>      kunmap() undoes that. That obviously needs some thought
>      vs. refcounting if there are concurrent users, but that's a
>      solvable problem either as part of struct page itself or
>      stored in some global hash.

How would this globally unprotected flag work?  I suppose if kmap created a new
PTE we could make that PTE non-PKS protected then we don't have to fiddle with
the register...  I think I like that idea.

> 
>   3) Have PKS modes:
> 
>      - STRICT:   No pardon
>      
>      - RELAXED:  Warn and unprotect temporary for the current context
> 
>      - SILENT:	 Like RELAXED, but w/o warning to make sysadmins happy.
>                  Default should be RELAXED.
> 
>      - OFF:      Disable the whole PKS thing

I'm not really sure how this solves the global problem but it is probably worth
having in general.

> 
> 
>   4) Have a smart #PF mechanism which does:
> 
>      if (error_code & X86_PF_PK) {
>          page = virt_to_page(address);
> 
>          if (!page || !page_is_globaly_unprotected(page))
>                  goto die;
> 
>          if (pks_mode == PKS_MODE_STRICT)
>          	 goto die;
> 
>          WARN_ONCE(pks_mode == PKS_MODE_RELAXED, "Useful info ...");
> 
>          temporary_unprotect(page, regs);
>          return;
>      }

I feel like this is very similar to what I had in the global patch you found in
my git tree with the exception of the RELAXED mode.  I simply had globally
unprotected or die.

global_pkey_is_enabled() handles the page_is_globaly_unprotected() and
temporary_unprotect().[3]

Anyway, I'm sorry (but not sorry) that you found it.  I've been trying to get
0-day and other testing on it and my public tree was the easiest way to do
that.  Anyway...

The patch as a whole needs work.  You are 100% correct that if a mapping is
handed to another context it is going to suck performance wise.  It has had
some internal review but not much.

Regardless I think unprotecting a global context is the easy part.  The code
you had a problem with (and I see is fully broken) was the restriction of
access.  A failure to update in that direction would only result in a wider
window of access.  I contemplated not doing a global update at all and just
leave the access open until the next context switch.  But the code as it stands
tries to force an update for a couple of reasons:

1) kmap_local_page() removes most of the need for global pks.  So I was
   thinking that global PKS could be a slow path.

2) kmap()'s that are handed to other contexts they are likely to be 'long term'
   and should not need to be updated 'too' often.  I will admit that I don't
   know how often 'too often' is.

But IMO these questions are best left to after the kmaps are converted.  Thus
this patch set was just basic support.  Other uses cases beyond pmem such as
trusted keys or secret mem don't need a global pks feature and could build on
the patch set submitted.  I was trying to break the problem down.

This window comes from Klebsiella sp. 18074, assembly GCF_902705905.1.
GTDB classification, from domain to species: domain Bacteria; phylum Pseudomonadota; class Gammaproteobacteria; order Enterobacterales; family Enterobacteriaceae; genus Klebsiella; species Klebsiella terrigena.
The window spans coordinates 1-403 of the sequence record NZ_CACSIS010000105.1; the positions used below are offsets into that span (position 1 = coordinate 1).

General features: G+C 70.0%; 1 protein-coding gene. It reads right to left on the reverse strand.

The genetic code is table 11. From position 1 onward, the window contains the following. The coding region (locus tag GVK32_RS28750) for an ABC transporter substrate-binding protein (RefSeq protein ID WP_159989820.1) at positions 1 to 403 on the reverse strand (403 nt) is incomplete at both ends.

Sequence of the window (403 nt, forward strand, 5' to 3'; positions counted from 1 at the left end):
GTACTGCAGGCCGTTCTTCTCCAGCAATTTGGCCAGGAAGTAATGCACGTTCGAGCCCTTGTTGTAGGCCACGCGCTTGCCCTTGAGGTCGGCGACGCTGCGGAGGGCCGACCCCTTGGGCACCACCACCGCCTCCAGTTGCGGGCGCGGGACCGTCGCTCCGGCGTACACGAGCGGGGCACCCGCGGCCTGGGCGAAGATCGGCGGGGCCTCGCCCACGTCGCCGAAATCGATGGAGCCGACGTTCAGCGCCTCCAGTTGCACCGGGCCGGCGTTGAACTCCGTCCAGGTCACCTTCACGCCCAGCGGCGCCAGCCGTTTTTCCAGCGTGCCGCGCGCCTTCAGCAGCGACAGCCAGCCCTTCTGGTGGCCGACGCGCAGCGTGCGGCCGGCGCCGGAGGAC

> 
>      temporary_unprotect(page, regs)
>      {
>         key = page_to_key(page);
> 
> 	/* Return from #PF will establish this for the faulting context */
>         extended_state(regs)->pks &= ~PKS_MASK(key);
>      }
> 
>      This temporary unprotect is undone when the context is left, so
>      depending on the context (thread, interrupt, softirq) the
>      unprotected section might be way wider than actually needed, but
>      that's still orders of magnitudes better than having this fully
>      unrestricted global PKS mode which is completely scopeless.

I'm not sure I follow you.  How would we know when the context is left?

> 
>      The above is at least restricted to the pages which are in use for
>      a particular operation. Stray pointers during that time are
>      obviously not caught, but that's not any different from that
>      proposed global thingy.
> 
>      The warning allows to find the non-obvious places so they can be
>      analyzed and worked on.

I could add the warning for sure.

> 
>   5) The DAX case which you made "work" with dev_access_enable() and
>      dev_access_disable(), i.e. with yet another lazy approach of
>      avoiding to change a handful of usage sites.
> 
>      The use cases are strictly context local which means the global
>      magic is not used at all. Why does it exist in the first place?

I'm not following.  What is 'it'?

> 
>      Aside of that this global thing would never work at all because the
>      refcounting is per thread and not global.
> 
>      So that DAX use case is just a matter of:
> 
>         grant/revoke_access(DEV_PKS_KEY, READ/WRITE)
> 
>      which is effective for the current execution context and really
>      wants to be a distinct READ/WRITE protection and not the magic
>      global thing which just has on/off. All usage sites know whether
>      they want to read or write.
>    
>      That leaves the question about the refcount. AFAICT, nothing nests
>      in that use case for a given execution context. I'm surely missing
>      something subtle here.

The refcount is needed for non-global pks as well as global.  I've not resolved
if anything needs to be done with the refcount on the global update since the
following is legal.

kmap()
kmap_local_page()
kunmap()
kunmap_local()

Which would be a problem.  But I don't think it is ever actually done.